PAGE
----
Twelve-Year-Old Pathfinder Uses First Aid Skills to Save a Classmate’s Life

When he saw a classmate choking, Adrian Gonçalves knew exactly what to do.

Jefferson Braun, South American Division News, and Adventist Review
Twelve-Year-Old Pathfinder Uses First Aid Skills to Save a Classmate’s Life
(From left to right) Adrian Gonçalves; Lorenzo, the boy saved by Gonçalves; and Maria Oliveira. [Photo: courtesy of the Buriti Pathfinder Club]

On June 7, the Emiki Kawamura Sakitani Municipal School, located in Dois Irmãos do Buriti, Mato Grosso do Sul, Brazil, was the scene of a heroic act. Adrian Gonçalves, a 12-year-old boy, saved a classmate who was choking during recess. The town, with a population of 11,467, is 120 kilometers (about 75 miles) from the capital Campo Grande.

During the episode, Gonçalves came across a classmate in trouble and, without hesitation, applied a choking maneuver. He said he had learned that technique three months earlier at the Buriti Pathfinder Club.

“When I saw my classmate in that situation, I didn’t think twice about helping him, using the techniques I learned when we were doing the First Aid Pathfinder honor,” Gonçalves said.

The school’s teaching coordinator, Telma da Silva, who is a Seventh-day Adventist church member, highlighted the importance of Gonçalves’s fast response. “If it wasn’t for Adrian’s fast reaction, something worse could have happened,” da Silva said. “He’s a great student and has shown great courage and skill.”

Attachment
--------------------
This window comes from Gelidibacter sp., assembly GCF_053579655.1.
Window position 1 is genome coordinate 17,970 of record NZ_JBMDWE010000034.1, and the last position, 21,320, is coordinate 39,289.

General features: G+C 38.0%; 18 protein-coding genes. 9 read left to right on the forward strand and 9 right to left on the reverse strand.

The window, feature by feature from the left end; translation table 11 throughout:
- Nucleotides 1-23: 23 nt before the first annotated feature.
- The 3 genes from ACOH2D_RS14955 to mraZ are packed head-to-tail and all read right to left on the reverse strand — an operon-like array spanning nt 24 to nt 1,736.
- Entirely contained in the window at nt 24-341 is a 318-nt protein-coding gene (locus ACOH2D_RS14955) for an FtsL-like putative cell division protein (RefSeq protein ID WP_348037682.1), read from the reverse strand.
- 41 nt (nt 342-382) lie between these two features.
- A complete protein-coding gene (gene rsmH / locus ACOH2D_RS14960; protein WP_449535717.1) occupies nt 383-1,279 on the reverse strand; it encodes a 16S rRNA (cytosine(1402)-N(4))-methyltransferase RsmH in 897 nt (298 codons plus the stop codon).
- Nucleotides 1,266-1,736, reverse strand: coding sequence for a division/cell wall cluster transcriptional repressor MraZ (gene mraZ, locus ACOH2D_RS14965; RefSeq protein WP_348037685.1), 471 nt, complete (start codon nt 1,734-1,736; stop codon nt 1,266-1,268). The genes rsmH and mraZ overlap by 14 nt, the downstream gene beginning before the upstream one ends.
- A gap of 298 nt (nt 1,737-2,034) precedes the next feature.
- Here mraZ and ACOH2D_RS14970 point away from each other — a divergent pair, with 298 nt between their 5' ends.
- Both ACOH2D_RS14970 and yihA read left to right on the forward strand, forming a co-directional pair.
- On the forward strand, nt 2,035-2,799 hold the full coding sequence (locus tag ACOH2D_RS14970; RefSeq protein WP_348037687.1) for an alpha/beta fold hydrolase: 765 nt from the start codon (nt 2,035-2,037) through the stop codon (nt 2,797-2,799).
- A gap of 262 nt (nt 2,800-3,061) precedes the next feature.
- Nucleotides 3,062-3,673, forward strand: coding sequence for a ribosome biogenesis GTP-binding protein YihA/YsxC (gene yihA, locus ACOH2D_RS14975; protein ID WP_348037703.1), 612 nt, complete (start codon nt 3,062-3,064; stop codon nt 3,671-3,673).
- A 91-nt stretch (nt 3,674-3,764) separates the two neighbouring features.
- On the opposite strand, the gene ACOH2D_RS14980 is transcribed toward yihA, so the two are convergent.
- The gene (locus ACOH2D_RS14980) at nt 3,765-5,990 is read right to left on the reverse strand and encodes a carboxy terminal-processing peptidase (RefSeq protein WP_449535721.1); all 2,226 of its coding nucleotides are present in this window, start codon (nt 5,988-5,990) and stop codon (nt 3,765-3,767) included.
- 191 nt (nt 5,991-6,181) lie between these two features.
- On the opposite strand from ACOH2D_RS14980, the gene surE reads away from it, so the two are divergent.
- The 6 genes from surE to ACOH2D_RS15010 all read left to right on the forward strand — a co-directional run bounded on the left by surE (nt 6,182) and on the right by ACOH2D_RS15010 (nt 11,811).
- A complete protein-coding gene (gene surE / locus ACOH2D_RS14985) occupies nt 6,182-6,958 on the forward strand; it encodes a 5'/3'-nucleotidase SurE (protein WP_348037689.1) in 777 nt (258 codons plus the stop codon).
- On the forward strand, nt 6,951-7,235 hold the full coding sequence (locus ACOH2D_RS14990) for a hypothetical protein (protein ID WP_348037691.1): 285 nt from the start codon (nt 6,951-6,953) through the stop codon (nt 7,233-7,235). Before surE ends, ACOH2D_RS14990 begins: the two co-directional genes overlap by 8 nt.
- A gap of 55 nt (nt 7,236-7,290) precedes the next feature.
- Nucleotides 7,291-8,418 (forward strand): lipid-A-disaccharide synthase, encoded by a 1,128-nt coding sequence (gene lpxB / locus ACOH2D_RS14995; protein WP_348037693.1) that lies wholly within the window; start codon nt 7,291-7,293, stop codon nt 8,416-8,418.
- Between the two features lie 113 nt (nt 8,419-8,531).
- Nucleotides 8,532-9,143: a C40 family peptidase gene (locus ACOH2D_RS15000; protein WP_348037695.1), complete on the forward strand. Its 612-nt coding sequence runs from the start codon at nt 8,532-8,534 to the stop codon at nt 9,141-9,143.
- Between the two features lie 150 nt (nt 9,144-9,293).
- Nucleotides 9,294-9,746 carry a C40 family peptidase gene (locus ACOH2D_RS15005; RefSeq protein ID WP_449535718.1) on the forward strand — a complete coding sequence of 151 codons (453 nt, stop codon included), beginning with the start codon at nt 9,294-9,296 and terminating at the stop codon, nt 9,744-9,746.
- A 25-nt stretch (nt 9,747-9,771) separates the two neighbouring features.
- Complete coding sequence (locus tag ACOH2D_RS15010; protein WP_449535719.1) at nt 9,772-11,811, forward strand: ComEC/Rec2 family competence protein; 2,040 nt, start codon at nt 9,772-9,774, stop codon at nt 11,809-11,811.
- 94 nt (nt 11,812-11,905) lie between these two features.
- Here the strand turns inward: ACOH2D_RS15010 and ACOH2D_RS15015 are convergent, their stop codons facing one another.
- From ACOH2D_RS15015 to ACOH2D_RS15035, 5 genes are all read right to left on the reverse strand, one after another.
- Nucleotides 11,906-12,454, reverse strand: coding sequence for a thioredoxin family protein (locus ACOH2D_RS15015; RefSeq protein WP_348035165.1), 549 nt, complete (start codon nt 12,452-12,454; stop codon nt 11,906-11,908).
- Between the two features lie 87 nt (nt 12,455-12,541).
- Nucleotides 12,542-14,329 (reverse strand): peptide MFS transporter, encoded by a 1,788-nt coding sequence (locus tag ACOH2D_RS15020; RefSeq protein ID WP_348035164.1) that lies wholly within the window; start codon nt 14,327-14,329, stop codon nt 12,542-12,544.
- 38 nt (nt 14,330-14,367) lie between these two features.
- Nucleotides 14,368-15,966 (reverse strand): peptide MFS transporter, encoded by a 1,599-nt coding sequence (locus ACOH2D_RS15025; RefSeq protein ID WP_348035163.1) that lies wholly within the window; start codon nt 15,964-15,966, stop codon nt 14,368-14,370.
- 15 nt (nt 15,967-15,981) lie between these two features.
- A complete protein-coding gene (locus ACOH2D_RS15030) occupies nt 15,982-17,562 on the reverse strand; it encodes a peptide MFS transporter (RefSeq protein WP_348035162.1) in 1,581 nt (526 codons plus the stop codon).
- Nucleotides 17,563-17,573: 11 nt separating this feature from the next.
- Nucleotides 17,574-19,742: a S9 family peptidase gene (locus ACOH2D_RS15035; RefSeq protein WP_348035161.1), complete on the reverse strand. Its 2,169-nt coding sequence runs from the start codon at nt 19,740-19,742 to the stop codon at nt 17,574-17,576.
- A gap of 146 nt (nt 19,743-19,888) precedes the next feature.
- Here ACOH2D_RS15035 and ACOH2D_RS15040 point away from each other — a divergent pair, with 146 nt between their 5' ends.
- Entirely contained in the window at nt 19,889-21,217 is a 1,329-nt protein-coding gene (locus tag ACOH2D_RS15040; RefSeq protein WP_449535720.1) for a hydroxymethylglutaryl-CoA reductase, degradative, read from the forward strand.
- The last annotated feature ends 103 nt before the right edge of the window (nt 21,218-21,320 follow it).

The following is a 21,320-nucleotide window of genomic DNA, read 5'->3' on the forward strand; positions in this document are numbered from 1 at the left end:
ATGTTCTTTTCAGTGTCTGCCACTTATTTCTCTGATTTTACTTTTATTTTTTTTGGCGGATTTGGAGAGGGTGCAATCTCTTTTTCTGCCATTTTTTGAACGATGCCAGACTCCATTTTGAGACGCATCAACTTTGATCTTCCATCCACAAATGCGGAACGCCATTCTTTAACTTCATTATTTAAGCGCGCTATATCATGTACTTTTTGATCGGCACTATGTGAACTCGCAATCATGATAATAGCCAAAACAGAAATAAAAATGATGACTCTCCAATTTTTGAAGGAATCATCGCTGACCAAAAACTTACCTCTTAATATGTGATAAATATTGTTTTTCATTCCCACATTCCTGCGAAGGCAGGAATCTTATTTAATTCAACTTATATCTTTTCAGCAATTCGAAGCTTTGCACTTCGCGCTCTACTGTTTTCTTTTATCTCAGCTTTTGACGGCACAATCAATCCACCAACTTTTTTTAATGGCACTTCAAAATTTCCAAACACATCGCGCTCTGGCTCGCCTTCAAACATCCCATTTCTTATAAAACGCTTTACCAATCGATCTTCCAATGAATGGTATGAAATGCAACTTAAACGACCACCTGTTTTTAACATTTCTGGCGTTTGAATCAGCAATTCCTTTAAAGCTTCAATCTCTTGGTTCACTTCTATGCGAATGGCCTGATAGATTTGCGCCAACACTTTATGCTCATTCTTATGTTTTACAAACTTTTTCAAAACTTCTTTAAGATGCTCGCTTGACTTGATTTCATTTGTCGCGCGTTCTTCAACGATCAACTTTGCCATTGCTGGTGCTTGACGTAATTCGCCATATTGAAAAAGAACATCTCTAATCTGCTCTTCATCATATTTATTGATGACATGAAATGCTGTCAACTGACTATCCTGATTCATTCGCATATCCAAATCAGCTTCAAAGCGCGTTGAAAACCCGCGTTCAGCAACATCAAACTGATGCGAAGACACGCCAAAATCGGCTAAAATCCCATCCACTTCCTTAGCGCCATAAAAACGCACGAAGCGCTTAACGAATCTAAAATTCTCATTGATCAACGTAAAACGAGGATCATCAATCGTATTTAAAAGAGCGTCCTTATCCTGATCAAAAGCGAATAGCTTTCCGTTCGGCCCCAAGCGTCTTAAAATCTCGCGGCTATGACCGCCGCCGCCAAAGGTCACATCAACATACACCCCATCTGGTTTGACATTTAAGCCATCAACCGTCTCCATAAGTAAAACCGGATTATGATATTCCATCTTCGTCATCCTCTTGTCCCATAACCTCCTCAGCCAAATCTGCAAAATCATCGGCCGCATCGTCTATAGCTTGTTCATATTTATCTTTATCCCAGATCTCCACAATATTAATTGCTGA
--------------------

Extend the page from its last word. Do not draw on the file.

The Buriti Pathfinder Club, launched in 2022, is made up of 22 teenagers and receives support from some parents regularly. According to the club’s director, Gleice Minarini, the training was fundamental.

“We invited the city hospital to train Pathfinder club members on care and first aid. In fact, one of the professionals who came to help with this training was Gonçalves’s father, who is a nurse,” Minarini said. She explained that members of the club do not belong to the Seventh-day Adventist Church but that all participants demonstrate a great spirit of solidarity and learning.

Daiane Arruda, Gonçalves’s mother, shared how proud she was of her son. “As a mother, I feel very happy for my son’s attitude. But I also know how important it is for our children to have someone available to help them. So, it’s a double joy for me: first because a child was saved, and secondly, because my son was the one who helped him,” Arruda said.

Arruda also highlighted the positive impact of the Pathfinder club on the lives of teenagers. Concerning her son, she said, “We noticed a very positive change in his behavior, as he acts more mature and responsible toward his commitments.”

Pathfinder clubs teach useful life skills and prepare its members to be ready to assist others and act when there’s an emergency. Gonçalves is now seen as a hero by his classmates and teachers, they said.

The original version of this story was posted on the South American Division Portuguese-language news site.

Jefferson Braun, South American Division News, and Adventist Review